Ready or not, artificial intelligence (AI) and human intuition are going to be ultimate power couple. AI for talent strategy may surpass the likes of Jay-Z and Beyonce, Simba and Nala, or bacon eggs. AI and talent professionals will be carving out the future of fast-thinking companies.
As any ambitious company knows, talent fuels the engine of growth and competition. In partnership with HR.com, IBM Smarter Workforce Institute conducted a study revealing what challenges talent acquisition professionals were most concerned with. Four major findings surfaced:
1. Finding, acquiring, and keeping candidates with the right skills is a major challenge.
They cited that simply finding the right candidate with the relevant skills was the most-widely challenge. Also they mentioned post-hire regret: they wouldn’t hire 31% of their recent hires, if they had a second chance.
2. Most talent acquisition professionals are underwhelmed by current recruiting technology.
They remain unhappy with the return on investment in their job role advertising. Only 25% of those surveyed affirmed their current technology helped them fulfil their goals.
3. Higher performers far exceed their lower-performing counterparts in quality of hire and organization fit.
Stronger financial institutions are simply better at the key steps within the talent lifeycle. AI for talent strategy remains may become one of the biggest differentiators for companies. Those who gain a solid cornerstone now, will reap the benefits later on.
4. The future of talent acquisition will involve technologies that will significantly enhance or disrupt how talent acquisition is done.
54% of participants want AI to help improve candidate match. 51% want to gain more time instead of sifting through resumes. AI will disrupt how talent professionals spend their time.
In Germany, talent professionals know AI is going to be the biggest driver of change. A survey done by the Technical University of Kaiserslautern, the German Association for Human Resource Management, (DGFP) and the AlgorithmAccountabilityLab confirms 93% of surveyed companies are positive about the use of AI in HR. However only 3% of respondents have actually integrated AI.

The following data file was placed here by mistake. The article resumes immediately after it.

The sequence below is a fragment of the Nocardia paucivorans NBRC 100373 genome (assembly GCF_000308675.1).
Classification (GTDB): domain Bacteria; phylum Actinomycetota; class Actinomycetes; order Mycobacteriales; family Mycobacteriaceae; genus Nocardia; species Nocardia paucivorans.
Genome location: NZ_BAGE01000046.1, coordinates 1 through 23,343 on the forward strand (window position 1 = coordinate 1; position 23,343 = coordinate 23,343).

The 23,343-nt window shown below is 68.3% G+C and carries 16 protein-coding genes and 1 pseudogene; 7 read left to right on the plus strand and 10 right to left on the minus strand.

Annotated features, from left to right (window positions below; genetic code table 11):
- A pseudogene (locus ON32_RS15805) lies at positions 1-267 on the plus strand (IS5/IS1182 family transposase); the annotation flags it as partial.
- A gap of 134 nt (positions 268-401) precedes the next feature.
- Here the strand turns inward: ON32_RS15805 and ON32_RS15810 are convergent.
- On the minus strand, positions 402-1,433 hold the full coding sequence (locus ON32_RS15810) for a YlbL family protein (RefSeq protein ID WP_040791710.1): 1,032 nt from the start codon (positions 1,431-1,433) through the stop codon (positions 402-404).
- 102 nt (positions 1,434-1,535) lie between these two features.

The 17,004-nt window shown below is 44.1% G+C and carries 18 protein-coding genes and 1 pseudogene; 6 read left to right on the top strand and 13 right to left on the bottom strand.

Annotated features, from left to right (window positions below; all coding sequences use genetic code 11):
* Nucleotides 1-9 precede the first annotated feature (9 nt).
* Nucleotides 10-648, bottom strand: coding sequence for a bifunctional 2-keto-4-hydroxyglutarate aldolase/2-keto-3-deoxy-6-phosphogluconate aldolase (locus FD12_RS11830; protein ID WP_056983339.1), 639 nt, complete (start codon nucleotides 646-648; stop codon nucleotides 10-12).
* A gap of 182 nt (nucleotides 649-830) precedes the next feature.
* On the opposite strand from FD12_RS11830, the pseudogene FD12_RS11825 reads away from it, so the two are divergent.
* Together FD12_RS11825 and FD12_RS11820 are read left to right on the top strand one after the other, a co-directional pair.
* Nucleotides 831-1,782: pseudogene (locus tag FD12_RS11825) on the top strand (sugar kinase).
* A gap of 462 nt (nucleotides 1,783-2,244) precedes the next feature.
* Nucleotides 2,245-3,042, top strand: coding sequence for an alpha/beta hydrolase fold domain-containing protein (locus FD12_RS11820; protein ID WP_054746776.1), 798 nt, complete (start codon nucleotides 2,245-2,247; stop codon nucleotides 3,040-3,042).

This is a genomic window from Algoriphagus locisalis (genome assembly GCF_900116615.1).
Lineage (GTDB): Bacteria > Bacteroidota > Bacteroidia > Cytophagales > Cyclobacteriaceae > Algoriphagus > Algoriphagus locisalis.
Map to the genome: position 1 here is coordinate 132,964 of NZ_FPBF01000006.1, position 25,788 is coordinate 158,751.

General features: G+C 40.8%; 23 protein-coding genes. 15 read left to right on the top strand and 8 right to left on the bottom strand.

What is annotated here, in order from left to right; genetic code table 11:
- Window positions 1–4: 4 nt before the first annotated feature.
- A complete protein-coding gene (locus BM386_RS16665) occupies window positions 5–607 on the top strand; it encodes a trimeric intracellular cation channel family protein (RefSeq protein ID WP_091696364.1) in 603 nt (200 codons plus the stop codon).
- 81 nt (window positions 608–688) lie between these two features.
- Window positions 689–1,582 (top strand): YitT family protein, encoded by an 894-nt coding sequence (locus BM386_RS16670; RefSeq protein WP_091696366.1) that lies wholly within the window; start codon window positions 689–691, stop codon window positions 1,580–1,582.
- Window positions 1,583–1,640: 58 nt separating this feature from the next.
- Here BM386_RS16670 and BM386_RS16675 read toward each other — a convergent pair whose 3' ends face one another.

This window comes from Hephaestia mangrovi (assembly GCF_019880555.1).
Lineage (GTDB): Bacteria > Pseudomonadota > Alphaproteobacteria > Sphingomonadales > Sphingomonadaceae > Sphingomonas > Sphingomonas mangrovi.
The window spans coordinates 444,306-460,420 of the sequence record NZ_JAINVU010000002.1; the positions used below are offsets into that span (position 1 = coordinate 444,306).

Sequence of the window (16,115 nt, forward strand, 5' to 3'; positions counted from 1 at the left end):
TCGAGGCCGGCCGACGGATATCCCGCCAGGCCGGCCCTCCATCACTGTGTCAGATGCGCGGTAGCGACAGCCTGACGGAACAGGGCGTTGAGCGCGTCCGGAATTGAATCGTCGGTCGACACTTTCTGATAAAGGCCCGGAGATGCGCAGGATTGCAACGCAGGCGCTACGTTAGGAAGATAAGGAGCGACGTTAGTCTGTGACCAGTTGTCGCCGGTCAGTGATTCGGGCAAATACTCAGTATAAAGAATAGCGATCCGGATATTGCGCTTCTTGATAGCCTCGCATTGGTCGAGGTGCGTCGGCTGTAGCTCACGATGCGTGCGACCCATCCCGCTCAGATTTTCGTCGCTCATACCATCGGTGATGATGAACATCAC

The C-level suite of companies should best pay attention. Talent strategy is one of the most important business strategies a company can plan and implement. The professionals surveyed were asked questions such as ”What tasks do you recommend using artificial intelligence for?”.
48% of candidates viewed chatbots and chatbots for HR services as feasible; 46% understand the automation of document analysis, like cover letters, to speed productivity; 41% can see AI in helping prepare employee reports and analysis of job applications for open positions.
Respondents were also quick to highlight the no-go zone of AI: the areas of conflict management, employee dismissal, or handling 100 percent of recruitment. Evaluating employee performance is also seen as a skill best done by humans.
The talent acquisition industry remains optimistic about its productive use, but it seems executive management is stuck in the slow lane in actually implementing it.
Why will be the downfall of thousands of companies—specifically the 97% of companies that know AI is important to business, but have failed in putting it in their business?
"Why? Can't companies integrate AI at a later stage when it’s more 'mature'?"
Moore’s Law would say "No".
Moore’s law states that processing power doubles every two years. This means that if you own a 1 GHZ processor now, in two years, it would become 2 GHZ and in four years it would become 4GHZ. Processing power and by extension—technological capability — thus doubles every two years.
The companies now adapting AI into their current infrastructure will be doubly ahead of those who adopt it only a few years later.
This is why its fundamental for talent operations to be given the resources to optimise each phase of the employee lifecycle, as companies continue to war for top-notch talent.